Prof Nick Wilson, Dr Tim Chambers, Dr Amanda Kvalsvig, Dr Anja Mizdrak, Dr Nhung Nghiem, Dr Jennifer Summers, Prof Michael Baker
NZ has now achieved the lowest death rate from the COVID-19 pandemic out of 37 OECD countries and appears to be the only one to succeed with elimination at a national level. But despite the success of the “team of 5 million” – there are still a number of gaps in our defences. In particular, there is a need to upgrade: (i) border controls; (ii) the Alert Level system; (iii) the use of digital technologies to support contact tracing; (iv) testing & surveillance for early outbreak detection; (v) the kinds of policies, institutions and laws needed to sustain our world-class response.
Louise Delany (public health lawyer)
Health and emergency laws have played a critical role in this country’s successful elimination of community transmission of the COVID-19 pandemic. This blog details key aspects of the legislation and comments on issues around testing, payments by incoming travellers for quarantine costs, and mask use. Continue reading
Prof Nick Wilson, Dr Matthew Parry, Dr Ayesha Verrall, Prof Michael Baker, Prof Martin Eichner (author details*)
This blog details a recent modelling study we conducted. In it we estimated that it would take between 27 and 33 days of no new detected cases of COVID-19 for there to be a 95% probability of epidemic extinction in NZ (at around current testing levels). For a 99% probability of epidemic extinction, the equivalent time-period was 37 to 44 days. So now the country urgently needs the Ministry of Health to provide an official definition of elimination and to upgrade the data on its website so that the public, the media and researchers can monitor progress towards achieving the goal.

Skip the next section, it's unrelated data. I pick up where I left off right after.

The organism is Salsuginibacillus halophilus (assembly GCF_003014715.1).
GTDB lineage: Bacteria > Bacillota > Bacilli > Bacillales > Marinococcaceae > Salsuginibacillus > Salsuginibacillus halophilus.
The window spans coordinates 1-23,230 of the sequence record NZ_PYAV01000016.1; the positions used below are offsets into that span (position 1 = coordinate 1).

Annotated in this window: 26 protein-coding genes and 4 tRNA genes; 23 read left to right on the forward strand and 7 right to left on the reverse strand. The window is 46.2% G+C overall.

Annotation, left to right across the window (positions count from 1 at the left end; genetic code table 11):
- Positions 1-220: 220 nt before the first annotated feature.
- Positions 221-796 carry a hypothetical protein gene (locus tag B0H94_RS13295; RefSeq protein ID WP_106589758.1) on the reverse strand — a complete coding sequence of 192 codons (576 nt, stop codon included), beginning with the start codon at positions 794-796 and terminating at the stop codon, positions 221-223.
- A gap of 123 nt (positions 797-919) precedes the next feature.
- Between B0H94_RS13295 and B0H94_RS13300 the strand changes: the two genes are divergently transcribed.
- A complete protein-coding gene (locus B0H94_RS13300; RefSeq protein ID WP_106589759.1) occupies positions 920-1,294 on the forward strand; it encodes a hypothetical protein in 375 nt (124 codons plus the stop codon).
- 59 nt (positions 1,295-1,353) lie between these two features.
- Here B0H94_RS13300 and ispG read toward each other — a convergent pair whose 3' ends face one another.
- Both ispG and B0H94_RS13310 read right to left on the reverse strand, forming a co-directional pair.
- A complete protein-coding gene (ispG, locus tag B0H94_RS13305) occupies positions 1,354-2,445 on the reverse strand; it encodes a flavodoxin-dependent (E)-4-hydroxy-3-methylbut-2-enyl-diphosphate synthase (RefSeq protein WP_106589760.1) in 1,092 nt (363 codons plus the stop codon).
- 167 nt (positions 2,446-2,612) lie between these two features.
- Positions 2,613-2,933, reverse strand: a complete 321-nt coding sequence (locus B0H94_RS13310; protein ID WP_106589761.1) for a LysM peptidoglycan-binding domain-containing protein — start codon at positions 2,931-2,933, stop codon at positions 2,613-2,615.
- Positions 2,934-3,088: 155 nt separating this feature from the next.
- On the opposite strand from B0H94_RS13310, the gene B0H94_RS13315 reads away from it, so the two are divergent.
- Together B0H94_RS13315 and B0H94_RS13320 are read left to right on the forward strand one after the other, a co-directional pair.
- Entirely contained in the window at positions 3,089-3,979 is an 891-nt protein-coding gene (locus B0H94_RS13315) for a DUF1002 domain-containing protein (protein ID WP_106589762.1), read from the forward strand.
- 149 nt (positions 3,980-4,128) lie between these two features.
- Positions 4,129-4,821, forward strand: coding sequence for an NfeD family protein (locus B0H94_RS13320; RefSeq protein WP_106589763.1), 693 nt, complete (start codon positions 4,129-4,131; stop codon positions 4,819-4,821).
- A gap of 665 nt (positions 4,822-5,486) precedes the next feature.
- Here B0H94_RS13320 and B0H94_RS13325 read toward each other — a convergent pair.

Prof Nick Wilson, Dr Sophie Febery, Dr Ling Chan, Dr Jennifer Summers, Prof Michael Baker
The concepts of an Alert Level system, household “bubbles”, and social event size limits are all valuable pandemic control measures. Nevertheless, better “source control” of COVID-19 at various Alert Levels by requiring masks in public indoor spaces could reduce the risk of outbreaks (should there be border control failures) and reduce the likelihood that we would need to move back to tighter restrictions and lockdowns with the associated adverse economic, social and mental health effects.
Prof Nick Wilson, Dr Sophie Febery, Dr Ling Chan, Dr Amanda Kvalsvig, Prof Michael Baker
In this blog we identify six likely benefits from requiring fabric mask use in public transportation and border control settings in the “peri-elimination” context that New Zealand is currently in. Given these likely benefits and the relatively low costs (especially if the Government provides free masks as per Hong Kong), such a policy should be given very serious consideration by health authorities in the transition to level 2.